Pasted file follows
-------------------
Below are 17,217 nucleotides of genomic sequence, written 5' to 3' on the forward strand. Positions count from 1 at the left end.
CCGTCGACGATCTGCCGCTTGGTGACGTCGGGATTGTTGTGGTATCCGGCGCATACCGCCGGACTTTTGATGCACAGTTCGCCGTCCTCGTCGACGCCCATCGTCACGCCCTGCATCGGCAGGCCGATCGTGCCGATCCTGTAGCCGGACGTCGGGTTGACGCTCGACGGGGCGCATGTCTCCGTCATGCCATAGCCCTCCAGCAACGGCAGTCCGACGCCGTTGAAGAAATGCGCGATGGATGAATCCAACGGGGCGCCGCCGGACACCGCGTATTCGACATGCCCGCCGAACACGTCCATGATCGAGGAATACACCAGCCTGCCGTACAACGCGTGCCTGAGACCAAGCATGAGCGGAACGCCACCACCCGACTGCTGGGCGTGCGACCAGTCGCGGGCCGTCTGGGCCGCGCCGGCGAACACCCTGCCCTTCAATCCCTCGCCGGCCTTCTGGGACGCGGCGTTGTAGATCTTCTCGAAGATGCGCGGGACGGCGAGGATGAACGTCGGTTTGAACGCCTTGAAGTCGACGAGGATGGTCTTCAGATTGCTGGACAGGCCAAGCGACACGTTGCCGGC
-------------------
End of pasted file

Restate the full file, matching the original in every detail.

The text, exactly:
Below are 17,217 nucleotides of genomic sequence, written 5' to 3' on the forward strand. Positions count from 1 at the left end.
CCGTCGACGATCTGCCGCTTGGTGACGTCGGGATTGTTGTGGTATCCGGCGCATACCGCCGGACTTTTGATGCACAGTTCGCCGTCCTCGTCGACGCCCATCGTCACGCCCTGCATCGGCAGGCCGATCGTGCCGATCCTGTAGCCGGACGTCGGGTTGACGCTCGACGGGGCGCATGTCTCCGTCATGCCATAGCCCTCCAGCAACGGCAGTCCGACGCCGTTGAAGAAATGCGCGATGGATGAATCCAACGGGGCGCCGCCGGACACCGCGTATTCGACATGCCCGCCGAACACGTCCATGATCGAGGAATACACCAGCCTGCCGTACAACGCGTGCCTGAGACCAAGCATGAGCGGAACGCCACCACCCGACTGCTGGGCGTGCGACCAGTCGCGGGCCGTCTGGGCCGCGCCGGCGAACACCCTGCCCTTCAATCCCTCGCCGGCCTTCTGGGACGCGGCGTTGTAGATCTTCTCGAAGATGCGCGGGACGGCGAGGATGAACGTCGGTTTGAACGCCTTGAAGTCGACGAGGATGGTCTTCAGATTGCTGGACAGGCCAAGCGACACGTTGCCGGC